Alexander III became king at the age of eight, after the death of his father. His early years as king were overshadowed by the powerful regent (a noble who helps run the country until the king is old enough), Alan Durward. Durward was unpopular with many of the Scottish nobles and Alexander was able to get rid of him by enlisting the aid of his future father-in-law, Henry III of England.
In summer 1251, Alexander married Margaret, Henry III of England’s daughter, creating close ties with his southern neighbour. Henry awarded Alexander a lot of lands in England as a wedding gift, and the Scottish king agreed to Henry III being his overlord for his English land. However, the young king was able to prevent Henry III extracting a similar oath about Scotland. Thus, Alexander was able to sidestep the English king’s desire to be overlord of the Scots.
The English king’s assistance was vital in the following years. Still a young man, the King of Scots’ government was under threat from rival Scottish nobles, particularly the powerful Comyn family. Alexander was kidnapped several times, and was forced to rely upon his father-in-law. However, by 1258, Henry III had more than enough problems at home, and Alexander was forced to rely upon himself. He summoned a parliament at Stirling and was able to unite the different factions of nobles behind his rule.
Alexander takes control
By 1260, Alexander was in full control of Scotland. He was able to make a successful visit to England, where he met his father-in-law as an equal, successfully chastising Henry III for his failure to pay him the money he had been promised at his wedding.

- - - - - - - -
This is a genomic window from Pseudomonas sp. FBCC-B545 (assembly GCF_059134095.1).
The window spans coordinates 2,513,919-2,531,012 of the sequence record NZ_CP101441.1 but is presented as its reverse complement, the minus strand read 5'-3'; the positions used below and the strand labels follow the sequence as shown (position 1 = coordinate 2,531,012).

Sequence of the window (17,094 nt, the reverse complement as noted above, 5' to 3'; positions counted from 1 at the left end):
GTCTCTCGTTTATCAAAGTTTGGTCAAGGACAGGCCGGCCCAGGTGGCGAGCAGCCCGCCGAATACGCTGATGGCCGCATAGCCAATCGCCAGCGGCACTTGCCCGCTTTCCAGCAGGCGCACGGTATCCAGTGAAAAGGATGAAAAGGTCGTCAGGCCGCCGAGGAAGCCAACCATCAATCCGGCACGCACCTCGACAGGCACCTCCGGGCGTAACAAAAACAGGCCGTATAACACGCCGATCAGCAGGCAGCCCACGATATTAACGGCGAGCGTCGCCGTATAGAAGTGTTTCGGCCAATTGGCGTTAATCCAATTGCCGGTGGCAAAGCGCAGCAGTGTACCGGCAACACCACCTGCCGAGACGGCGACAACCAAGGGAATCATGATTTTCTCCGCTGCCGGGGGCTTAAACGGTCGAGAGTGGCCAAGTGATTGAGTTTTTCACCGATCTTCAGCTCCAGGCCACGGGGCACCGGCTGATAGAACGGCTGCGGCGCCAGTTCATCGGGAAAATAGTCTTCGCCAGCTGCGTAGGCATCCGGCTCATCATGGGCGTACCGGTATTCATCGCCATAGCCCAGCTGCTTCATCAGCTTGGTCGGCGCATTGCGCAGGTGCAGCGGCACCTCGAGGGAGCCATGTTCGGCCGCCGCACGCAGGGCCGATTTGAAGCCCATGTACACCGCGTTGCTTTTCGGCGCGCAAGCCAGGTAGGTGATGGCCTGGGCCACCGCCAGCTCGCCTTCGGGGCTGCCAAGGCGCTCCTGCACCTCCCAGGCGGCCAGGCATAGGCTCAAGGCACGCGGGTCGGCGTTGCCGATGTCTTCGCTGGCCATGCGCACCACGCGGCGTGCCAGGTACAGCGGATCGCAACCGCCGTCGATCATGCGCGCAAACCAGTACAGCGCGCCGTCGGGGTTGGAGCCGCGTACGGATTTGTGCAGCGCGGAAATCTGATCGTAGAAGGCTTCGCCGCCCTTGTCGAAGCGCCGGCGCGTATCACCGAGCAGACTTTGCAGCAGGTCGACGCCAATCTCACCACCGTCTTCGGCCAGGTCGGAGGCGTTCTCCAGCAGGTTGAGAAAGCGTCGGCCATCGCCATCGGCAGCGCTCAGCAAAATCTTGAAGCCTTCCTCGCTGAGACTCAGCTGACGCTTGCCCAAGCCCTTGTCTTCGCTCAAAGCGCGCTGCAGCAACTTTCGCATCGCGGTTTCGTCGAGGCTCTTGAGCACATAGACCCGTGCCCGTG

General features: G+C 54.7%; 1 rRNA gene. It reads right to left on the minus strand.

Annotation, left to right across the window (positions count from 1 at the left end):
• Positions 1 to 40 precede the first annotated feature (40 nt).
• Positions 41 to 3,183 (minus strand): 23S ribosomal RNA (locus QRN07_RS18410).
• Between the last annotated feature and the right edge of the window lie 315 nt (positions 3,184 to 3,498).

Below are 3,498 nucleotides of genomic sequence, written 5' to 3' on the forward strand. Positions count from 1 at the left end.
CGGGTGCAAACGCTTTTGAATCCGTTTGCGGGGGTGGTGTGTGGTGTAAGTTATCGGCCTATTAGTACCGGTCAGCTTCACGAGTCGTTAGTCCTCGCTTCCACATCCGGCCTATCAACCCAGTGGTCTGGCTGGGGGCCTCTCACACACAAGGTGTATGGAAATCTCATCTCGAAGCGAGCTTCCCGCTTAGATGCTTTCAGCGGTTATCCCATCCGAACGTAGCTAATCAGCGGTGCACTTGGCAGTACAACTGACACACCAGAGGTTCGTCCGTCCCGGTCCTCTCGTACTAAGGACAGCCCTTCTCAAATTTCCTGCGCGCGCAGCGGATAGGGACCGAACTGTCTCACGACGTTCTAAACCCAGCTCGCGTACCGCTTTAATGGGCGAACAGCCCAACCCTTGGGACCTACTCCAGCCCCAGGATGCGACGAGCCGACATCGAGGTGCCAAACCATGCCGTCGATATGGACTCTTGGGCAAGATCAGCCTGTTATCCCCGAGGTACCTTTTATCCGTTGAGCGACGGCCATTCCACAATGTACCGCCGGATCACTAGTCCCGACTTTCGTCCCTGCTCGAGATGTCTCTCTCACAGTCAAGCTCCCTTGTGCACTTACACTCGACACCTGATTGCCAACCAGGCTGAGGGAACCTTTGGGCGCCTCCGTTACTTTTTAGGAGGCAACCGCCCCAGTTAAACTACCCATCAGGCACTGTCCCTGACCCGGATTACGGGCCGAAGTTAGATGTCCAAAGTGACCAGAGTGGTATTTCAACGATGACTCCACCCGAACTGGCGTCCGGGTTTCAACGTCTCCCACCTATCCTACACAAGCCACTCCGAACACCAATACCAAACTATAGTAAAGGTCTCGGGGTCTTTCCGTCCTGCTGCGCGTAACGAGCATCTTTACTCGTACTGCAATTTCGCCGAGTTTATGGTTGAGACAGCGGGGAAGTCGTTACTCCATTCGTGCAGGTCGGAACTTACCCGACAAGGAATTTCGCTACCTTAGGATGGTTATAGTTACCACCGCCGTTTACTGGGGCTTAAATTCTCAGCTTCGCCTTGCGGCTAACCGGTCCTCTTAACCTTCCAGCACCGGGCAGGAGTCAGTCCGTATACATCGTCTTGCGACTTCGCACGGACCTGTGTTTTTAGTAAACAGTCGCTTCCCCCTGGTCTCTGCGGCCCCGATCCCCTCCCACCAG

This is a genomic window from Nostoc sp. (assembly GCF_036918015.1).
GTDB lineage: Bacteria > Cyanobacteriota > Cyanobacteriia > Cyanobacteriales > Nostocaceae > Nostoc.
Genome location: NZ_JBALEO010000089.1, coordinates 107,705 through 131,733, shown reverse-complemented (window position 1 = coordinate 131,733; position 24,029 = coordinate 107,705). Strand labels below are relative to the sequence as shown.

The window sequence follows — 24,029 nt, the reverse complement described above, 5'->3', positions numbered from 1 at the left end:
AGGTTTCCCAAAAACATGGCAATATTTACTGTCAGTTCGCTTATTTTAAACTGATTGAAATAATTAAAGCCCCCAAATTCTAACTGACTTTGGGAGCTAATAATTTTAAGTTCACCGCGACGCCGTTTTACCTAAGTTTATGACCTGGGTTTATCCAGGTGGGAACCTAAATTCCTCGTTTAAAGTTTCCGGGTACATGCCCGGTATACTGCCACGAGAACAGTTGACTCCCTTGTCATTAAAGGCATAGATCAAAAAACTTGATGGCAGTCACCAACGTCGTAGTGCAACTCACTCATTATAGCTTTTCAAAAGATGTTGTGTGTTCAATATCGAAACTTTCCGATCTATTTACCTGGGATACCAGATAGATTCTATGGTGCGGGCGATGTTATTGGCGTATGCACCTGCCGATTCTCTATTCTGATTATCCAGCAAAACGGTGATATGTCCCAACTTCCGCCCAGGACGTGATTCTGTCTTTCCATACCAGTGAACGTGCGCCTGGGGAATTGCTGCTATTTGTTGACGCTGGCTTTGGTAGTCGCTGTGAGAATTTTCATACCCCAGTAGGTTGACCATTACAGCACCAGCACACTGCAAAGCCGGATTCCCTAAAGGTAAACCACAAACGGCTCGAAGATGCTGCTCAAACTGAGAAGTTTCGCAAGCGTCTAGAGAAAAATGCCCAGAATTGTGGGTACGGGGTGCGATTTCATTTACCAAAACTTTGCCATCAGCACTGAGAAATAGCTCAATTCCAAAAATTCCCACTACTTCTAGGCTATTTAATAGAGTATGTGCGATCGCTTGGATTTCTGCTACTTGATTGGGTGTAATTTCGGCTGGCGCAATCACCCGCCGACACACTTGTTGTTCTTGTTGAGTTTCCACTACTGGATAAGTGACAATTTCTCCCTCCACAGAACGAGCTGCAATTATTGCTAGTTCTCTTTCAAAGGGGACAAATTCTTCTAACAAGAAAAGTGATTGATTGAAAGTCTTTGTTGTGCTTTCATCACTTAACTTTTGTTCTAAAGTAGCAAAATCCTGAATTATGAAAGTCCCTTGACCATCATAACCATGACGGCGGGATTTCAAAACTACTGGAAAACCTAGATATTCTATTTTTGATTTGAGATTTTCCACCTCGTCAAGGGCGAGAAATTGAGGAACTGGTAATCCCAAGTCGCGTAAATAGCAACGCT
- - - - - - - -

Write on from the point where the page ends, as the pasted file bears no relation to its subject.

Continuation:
Returning home, Alexander decided to turn his attention to the Western Isles. His father, Alexander II, had unsuccessfully tried to extend royal Scottish power to the west and Alexander sent envoys to the King of Norway to try to
negotiate the handing over of these islands, which had traditionally been in the hands of the Vikings.
The Battle of Largs
However, these peaceful attempts to annex the Western Isles failed, and the Scottish king turned to war to accomplish his goals. In 1263, the Viking king, Haakon IV of Norway, sailed for the Western Isles with a fleet of warships. Alexander had prepared for the invasion as best he could by strengthening Scottish castles and gathering in levies of troops.
Alexander’s forces waited for the Norwegians to land but a gale struck their fleet on 30 September, and many of Haakon’s ships were destroyed. Haakon eventually landed his men at Largs on 2 October, but retreated when the main body of the Scots army attacked him on the beach.
In reality, the Battle of Largs was nothing more than a small skirmish, but it ended the threat of the Haakon, who died in Orkney later that year. This small skirmish had ended the Norwegian stranglehold of the Western Isles and left Alexander the king of all Scotland, and in 1264 he also invaded and seized the Isle of Man.
The Treaty of Perth in 1266 saw the ownership of the Western Isles officially transferred to that of the King of Scots, a remarkable achievement for Alexander III.
Scotland 1286–96: The succession problem and the Great Cause